Five years ago this month, thousands of Egyptians filled Tahrir Square and ignited a mass uprising that lasted 18 days and drove strongman president Hosni Mubarak from office. It seemed to augur a bright future for freedom and democracy in Egypt—but five years, multiple referendums, two parliaments, two presidents, and scores of dead bodies later, Egypt’s present looks just like its past. Egyptian president Abdel Fattah el-Sisi’s crackdown on dissidents spreads: at the end of last year the Interior Ministry raided cultural institutions, including a publishing house and art gallery. Sisi, as well as his minister of religious endowment, have both warned citizens against taking to the streets on the January 25 anniversary. Yet nobody—at least not in the White House—seems to care.
There’s plenty of political repression in Egypt as well—the kind the U.S. is quick to censure when it takes place in China, Russia or Iran.
Even before assuming office, Sisi was already responsible for an estimated death toll of at least 817 during the brutal clearing of a peaceful sit-in in Rabaa Square on August 14, 2013. And under his administration the Egyptian Armed Forces’ operations in Sinai have reportedly killed more than 2,000 people so far, including an unknown number of civilians (the Egyptian government acknowledges virtually no civilian deaths). The Egyptian people are so disillusioned that hardly anyone showed up to vote in the most recent parliamentary elections. Not even fatwas could get people to the polls—and why should they vote, when Sisi’s actions have made it clear that their votes do not matter? But none of that is stopping the United States from supporting him.
In March President Obama lifted a military funding freeze, making Egypt once again the recipient of the second largest U.S. foreign military aid package (Israel receives the largest package). Following the unfreeze, Egypt received 10 Apache helicopters from the United States. One such helicopter was used to conduct a mistaken aerial attack on a tourist convoy in Egypt’s Western Desert that killed 12 civilians, including eight Mexican tourists. Had they been American tourists, perhaps someone in the White House would have cared.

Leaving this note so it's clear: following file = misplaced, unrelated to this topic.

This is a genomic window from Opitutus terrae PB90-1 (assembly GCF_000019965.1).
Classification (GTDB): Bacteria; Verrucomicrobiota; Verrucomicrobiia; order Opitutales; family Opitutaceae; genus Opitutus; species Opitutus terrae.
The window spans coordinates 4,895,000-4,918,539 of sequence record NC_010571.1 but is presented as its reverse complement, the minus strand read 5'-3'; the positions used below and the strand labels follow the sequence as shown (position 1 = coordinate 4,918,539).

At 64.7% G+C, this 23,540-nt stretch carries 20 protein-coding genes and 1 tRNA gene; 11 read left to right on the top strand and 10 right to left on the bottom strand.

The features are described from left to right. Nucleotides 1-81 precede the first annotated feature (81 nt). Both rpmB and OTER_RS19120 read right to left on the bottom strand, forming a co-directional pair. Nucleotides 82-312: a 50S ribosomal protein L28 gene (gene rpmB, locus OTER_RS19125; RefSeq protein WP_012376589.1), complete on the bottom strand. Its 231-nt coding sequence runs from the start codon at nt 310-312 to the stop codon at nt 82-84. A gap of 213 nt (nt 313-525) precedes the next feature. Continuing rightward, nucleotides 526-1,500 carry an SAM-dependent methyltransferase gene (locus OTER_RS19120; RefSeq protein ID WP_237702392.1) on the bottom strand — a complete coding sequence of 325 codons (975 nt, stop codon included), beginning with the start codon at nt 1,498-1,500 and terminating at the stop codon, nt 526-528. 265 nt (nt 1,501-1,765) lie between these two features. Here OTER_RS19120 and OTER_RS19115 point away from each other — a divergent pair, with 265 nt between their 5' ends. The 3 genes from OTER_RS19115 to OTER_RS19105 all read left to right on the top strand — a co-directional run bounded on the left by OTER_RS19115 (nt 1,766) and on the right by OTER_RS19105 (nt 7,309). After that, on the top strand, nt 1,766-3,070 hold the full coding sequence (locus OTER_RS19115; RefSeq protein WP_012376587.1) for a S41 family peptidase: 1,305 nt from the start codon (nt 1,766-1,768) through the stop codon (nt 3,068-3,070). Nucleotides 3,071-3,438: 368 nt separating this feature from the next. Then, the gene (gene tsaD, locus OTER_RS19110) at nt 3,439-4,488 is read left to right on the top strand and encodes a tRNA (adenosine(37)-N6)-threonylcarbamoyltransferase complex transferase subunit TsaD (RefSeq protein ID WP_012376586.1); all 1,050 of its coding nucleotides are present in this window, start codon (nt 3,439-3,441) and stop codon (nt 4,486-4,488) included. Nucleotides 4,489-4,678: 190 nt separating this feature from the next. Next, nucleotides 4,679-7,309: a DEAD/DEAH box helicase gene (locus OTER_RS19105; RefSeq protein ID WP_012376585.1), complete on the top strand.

There’s plenty of political repression in Egypt as well—the kind the U.S. is quick to censure when it takes place in China, Russia or Iran. Many of the protestors, secular opposition groups, student groups, and vocal dissidents whose mobilization resulted in the initial jailing of Mubarak are incarcerated in Egyptian prisons, as are journalists; it is estimated that Sisi’s government has arrested 40,000 political prisoners. And while the atrocious conditions of Egyptian prisons have long been the subject of prisoners’ letters, the incarcerated have at least been dealt a better hand than the scores who have mysteriously died while in police custody.
The U.S. tends to posture about democratic values, but its role in Egypt has always belied this position. Not only was Mubarak, Egypt’s dictator for 30 years, backed by the U.S., but under his rule Egypt was a key destination for prisoners transferred by U.S. authorities for torture and interrogation. It is laughable that President Obama calls the U.S. “the envy of the world” when people around the world are suffering because of American hypocrisy. The Egyptian people have experienced this kind of hypocrisy firsthand: when Obama went on television in 2011 to say, “the United States will continue to stand up for the rights of the Egyptian people,” those Egyptians standing up for their rights were simultaneously being hit by tear gas canisters that were proudly marked Made in U.S.A.
This piece, commissioned by Creative Time Reports, has also been published in Salon.